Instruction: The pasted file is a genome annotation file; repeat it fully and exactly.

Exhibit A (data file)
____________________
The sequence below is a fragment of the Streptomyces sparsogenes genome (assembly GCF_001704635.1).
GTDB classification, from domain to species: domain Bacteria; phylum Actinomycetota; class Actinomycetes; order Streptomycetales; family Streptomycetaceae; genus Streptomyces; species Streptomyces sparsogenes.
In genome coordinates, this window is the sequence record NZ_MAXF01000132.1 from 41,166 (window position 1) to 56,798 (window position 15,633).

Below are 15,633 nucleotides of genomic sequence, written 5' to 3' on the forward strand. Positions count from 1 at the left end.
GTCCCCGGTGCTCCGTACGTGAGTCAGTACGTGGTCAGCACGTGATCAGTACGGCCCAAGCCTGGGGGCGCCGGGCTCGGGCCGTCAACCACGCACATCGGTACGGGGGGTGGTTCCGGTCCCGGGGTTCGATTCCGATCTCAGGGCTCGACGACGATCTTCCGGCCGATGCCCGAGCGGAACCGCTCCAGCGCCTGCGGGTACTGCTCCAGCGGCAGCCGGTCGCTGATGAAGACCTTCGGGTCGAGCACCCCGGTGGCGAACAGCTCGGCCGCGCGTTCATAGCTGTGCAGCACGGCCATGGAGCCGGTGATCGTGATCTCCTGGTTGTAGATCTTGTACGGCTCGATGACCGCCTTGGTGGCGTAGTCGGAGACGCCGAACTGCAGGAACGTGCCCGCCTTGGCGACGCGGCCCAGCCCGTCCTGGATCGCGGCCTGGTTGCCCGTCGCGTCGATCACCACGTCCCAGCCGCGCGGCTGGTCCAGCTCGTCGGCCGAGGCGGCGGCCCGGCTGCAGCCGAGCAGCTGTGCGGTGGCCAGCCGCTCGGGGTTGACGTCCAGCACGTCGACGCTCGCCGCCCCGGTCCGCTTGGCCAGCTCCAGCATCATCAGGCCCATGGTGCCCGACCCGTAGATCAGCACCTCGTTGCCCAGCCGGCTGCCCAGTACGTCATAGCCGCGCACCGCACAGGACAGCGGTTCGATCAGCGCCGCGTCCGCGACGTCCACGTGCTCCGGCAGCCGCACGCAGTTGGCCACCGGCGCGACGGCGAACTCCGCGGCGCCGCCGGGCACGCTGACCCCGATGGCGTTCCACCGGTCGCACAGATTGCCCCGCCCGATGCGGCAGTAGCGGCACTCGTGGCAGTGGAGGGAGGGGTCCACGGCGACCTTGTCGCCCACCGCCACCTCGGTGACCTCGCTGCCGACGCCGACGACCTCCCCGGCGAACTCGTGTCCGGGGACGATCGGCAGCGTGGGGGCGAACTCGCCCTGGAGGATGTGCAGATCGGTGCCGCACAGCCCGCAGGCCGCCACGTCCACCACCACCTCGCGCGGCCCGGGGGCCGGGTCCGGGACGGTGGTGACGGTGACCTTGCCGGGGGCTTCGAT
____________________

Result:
The sequence below is a fragment of the Streptomyces sparsogenes genome (assembly GCF_001704635.1).
GTDB classification, from domain to species: domain Bacteria; phylum Actinomycetota; class Actinomycetes; order Streptomycetales; family Streptomycetaceae; genus Streptomyces; species Streptomyces sparsogenes.
In genome coordinates, this window is the sequence record NZ_MAXF01000132.1 from 41,166 (window position 1) to 56,798 (window position 15,633).

Below are 15,633 nucleotides of genomic sequence, written 5' to 3' on the forward strand. Positions count from 1 at the left end.
GTCCCCGGTGCTCCGTACGTGAGTCAGTACGTGGTCAGCACGTGATCAGTACGGCCCAAGCCTGGGGGCGCCGGGCTCGGGCCGTCAACCACGCACATCGGTACGGGGGGTGGTTCCGGTCCCGGGGTTCGATTCCGATCTCAGGGCTCGACGACGATCTTCCGGCCGATGCCCGAGCGGAACCGCTCCAGCGCCTGCGGGTACTGCTCCAGCGGCAGCCGGTCGCTGATGAAGACCTTCGGGTCGAGCACCCCGGTGGCGAACAGCTCGGCCGCGCGTTCATAGCTGTGCAGCACGGCCATGGAGCCGGTGATCGTGATCTCCTGGTTGTAGATCTTGTACGGCTCGATGACCGCCTTGGTGGCGTAGTCGGAGACGCCGAACTGCAGGAACGTGCCCGCCTTGGCGACGCGGCCCAGCCCGTCCTGGATCGCGGCCTGGTTGCCCGTCGCGTCGATCACCACGTCCCAGCCGCGCGGCTGGTCCAGCTCGTCGGCCGAGGCGGCGGCCCGGCTGCAGCCGAGCAGCTGTGCGGTGGCCAGCCGCTCGGGGTTGACGTCCAGCACGTCGACGCTCGCCGCCCCGGTCCGCTTGGCCAGCTCCAGCATCATCAGGCCCATGGTGCCCGACCCGTAGATCAGCACCTCGTTGCCCAGCCGGCTGCCCAGTACGTCATAGCCGCGCACCGCACAGGACAGCGGTTCGATCAGCGCCGCGTCCGCGACGTCCACGTGCTCCGGCAGCCGCACGCAGTTGGCCACCGGCGCGACGGCGAACTCCGCGGCGCCGCCGGGCACGCTGACCCCGATGGCGTTCCACCGGTCGCACAGATTGCCCCGCCCGATGCGGCAGTAGCGGCACTCGTGGCAGTGGAGGGAGGGGTCCACGGCGACCTTGTCGCCCACCGCCACCTCGGTGACCTCGCTGCCGACGCCGACGACCTCCCCGGCGAACTCGTGTCCGGGGACGATCGGCAGCGTGGGGGCGAACTCGCCCTGGAGGATGTGCAGATCGGTGCCGCACAGCCCGCAGGCCGCCACGTCCACCACCACCTCGCGCGGCCCGGGGGCCGGGTCCGGGACGGTGGTGACGGTGACCTTGCCGGGGGCTTCGAT